Monday, August 22, 2011

The Wire - The Pager: Out of Sight

The Wire: The Pager
Season One, Episode Five
Directed By: Clark Johnson
Written By: Ed Burns, from a story by David Simon and Burns.

Read out “The Wire” Project here. Read about the previous episode here, or click here to see the total coverage Assume spoilers for the episode.

            I’ve been recently reading Sidney Lumet’s great book Making Movies, all about his pragmatic insight into what a director does. Mr. Lumet was a true artist and a list of his films—12 Angry Men, Serpico, Prince of the City—shows a lot of the precedents in both tone and theme for David Simon and The Wire. But one philosophy stuck with me: Mr. Lumet always believes in coming in under budget, and not just wasting money for the sake of art. He understands his contract to his investors, and part of his creativity comes from such limits.

            The last scene in “The Pager,” directed by Clark Johnson (his third episode) and written by Ed Burns (his first) is a pitch-perfect example of a great scene that may have been limited by budget, but works better because of it. As retaliation for Omar’s rampage on the Barksdale crew, Avon orders a hit on his fellow gang members, and near the end of the episode, a couple of young workers spot Omar’s lover at a pizza joint. Instead of a big chase and murder sequence, all we see are phone calls, being traced through pagers that the police have tapped. All we see are the phone calls and the numbers being written down, but Mr. Johnson knows how to quicken the pace of this, while showing nothing that is inherently cinematic, and not even using music, just the sounds of dial tones, button pressing, and data being processed. When we hear the last phone call, “it’s done,” it’s a brutal end. This sequence—the best in The Wire so far—matches the best of Spielberg and Lumet, and proves you don’t have to show your cards to lay down a cool hand.

            There’s plenty other to discuss in “The Pager” as well, but the overriding theme of this episode is clear: what you can’t see can kill you. Two of the young dealers talk about AIDS (aka “the bug”), which none of them are aware whether they have because they refuse to be tested. Stringer Bell offers advice to D’Angelo to find their mole by refusing pay; the one who doesn’t complain is the one who gets paid by someone else. Most notably, the episode opens with Avon waking up to a phone call at his girlfriend’s place, which irks him uncontrollably. Are they being watched? We know he isn’t, but Avon knows that is the worst. On the opposite gang, Omar is aware he’s being watched, so he is able to stay calm. When McNulty and Greggs tail his van, he leads them to a cemetery, free of any weapons, and confronts them. He refuses any sort of deal and makes them aware that he knows Bubbles is their CI. Omar knows that knowledge and being able to see is the first step, though what the fallout of his two partners will be is left for the next episode. Knowledge is truly power in The Wire.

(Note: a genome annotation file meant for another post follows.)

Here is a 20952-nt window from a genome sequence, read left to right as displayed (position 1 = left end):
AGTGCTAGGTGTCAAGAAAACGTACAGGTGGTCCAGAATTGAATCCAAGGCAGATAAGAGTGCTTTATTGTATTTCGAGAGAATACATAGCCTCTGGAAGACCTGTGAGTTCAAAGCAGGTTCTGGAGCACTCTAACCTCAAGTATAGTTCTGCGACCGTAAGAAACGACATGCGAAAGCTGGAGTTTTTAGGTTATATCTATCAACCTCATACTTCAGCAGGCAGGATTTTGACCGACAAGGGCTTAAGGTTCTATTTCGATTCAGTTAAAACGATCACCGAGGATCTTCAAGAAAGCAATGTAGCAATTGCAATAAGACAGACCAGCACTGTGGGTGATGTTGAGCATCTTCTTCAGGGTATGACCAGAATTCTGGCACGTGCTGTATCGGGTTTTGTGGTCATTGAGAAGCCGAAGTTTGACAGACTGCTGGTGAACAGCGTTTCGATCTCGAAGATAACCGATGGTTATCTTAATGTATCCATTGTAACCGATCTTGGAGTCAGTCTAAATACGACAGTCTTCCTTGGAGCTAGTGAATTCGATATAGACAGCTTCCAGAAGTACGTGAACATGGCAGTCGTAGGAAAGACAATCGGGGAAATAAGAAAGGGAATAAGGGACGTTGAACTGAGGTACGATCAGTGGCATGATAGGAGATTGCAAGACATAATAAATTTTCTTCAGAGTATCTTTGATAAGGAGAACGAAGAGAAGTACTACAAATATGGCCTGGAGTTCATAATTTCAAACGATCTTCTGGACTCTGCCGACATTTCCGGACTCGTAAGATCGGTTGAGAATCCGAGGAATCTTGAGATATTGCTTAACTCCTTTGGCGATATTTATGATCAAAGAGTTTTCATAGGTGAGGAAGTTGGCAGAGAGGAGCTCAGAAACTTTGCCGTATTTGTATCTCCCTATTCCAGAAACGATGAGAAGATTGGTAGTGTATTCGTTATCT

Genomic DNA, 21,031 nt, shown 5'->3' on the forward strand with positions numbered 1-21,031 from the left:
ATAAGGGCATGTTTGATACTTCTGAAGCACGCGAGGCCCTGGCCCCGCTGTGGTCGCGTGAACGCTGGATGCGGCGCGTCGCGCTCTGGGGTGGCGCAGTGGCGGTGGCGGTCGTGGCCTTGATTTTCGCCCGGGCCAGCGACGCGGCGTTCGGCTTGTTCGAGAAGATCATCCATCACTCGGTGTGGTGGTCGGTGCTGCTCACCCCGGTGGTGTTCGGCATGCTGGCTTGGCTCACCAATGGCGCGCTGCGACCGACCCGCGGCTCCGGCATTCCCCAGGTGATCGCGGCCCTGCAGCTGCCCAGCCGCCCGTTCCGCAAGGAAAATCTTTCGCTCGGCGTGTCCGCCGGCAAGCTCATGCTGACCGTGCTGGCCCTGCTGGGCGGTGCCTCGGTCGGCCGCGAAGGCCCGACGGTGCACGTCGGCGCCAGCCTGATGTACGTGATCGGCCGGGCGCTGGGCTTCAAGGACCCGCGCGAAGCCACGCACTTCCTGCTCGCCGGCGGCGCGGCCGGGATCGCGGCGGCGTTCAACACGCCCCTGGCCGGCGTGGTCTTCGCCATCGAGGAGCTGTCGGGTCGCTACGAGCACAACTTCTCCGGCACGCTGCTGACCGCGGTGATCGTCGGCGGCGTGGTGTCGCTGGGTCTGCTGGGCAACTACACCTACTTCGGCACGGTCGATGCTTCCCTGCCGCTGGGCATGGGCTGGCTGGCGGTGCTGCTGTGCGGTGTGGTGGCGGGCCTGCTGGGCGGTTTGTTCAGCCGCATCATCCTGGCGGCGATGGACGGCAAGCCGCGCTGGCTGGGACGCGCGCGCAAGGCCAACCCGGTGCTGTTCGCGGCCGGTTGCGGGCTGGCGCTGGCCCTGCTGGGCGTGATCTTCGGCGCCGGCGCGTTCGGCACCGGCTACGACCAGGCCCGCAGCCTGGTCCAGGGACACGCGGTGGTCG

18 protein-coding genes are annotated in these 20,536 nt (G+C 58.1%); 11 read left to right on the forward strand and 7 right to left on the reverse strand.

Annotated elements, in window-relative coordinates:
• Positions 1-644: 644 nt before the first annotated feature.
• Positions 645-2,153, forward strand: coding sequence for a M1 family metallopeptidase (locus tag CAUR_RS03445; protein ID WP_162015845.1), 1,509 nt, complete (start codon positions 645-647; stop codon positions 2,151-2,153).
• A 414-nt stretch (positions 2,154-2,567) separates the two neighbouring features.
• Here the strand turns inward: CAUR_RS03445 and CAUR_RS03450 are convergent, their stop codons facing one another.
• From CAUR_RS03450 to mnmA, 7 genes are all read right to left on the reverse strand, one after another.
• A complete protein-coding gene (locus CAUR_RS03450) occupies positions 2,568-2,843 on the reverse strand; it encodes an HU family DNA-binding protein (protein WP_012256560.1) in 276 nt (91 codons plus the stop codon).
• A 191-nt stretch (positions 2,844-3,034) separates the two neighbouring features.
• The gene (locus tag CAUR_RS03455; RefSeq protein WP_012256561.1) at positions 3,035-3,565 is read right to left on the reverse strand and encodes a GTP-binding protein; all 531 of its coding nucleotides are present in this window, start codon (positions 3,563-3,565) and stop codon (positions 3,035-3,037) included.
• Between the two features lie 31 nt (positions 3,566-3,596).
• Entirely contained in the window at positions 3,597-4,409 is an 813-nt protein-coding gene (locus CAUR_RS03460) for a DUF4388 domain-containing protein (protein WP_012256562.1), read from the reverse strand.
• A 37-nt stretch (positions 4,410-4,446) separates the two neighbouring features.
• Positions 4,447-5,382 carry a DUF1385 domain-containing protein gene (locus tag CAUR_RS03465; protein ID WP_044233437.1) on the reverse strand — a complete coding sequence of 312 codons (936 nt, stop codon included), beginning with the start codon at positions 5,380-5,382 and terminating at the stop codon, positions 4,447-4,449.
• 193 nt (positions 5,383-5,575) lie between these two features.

This episode also jolts the plot quickly forward as Moreland and McNulty get the  lead on the murder of the college girl and connect it not only to D’Angelo but Avon as well, and learn about the strip club that fronts as their business center. I was surprised that this piece of information, that seems so crucial, has come out of the plot so quickly. The Wire is not the most heavily plotted show, but it is more than some others. The question is how incompetent are the police or how smart the gang that can prolong this battle for four more seasons (I’m sure Mr. Simon has plenty cooked up). As we see, the solving of the pager code isn’t solved by the expert cops, but by Prez, who’s trying to redeem himself for his mistakes earlier.

            The final scene worth discussing is the great one where D’Angelo and his girlfriend go to a fancy restaurant. D’Angelo is uncomfortable in the scene, and unsure of the practices of how the rich and fancy do it, feeling alienated. But his girlfriend tells him that what matters is money—he can pay, so he has the right to be there. D’Angelo believes he can never escape his roots. Like some of the best elliptical scenes in The Wire, there’s no narrative resolution here, simply a question that Mr. Simon and Mr. Burns want to ask. Is the American dream just a dream when you come from the projects? We’ve got 55 episodes to see.

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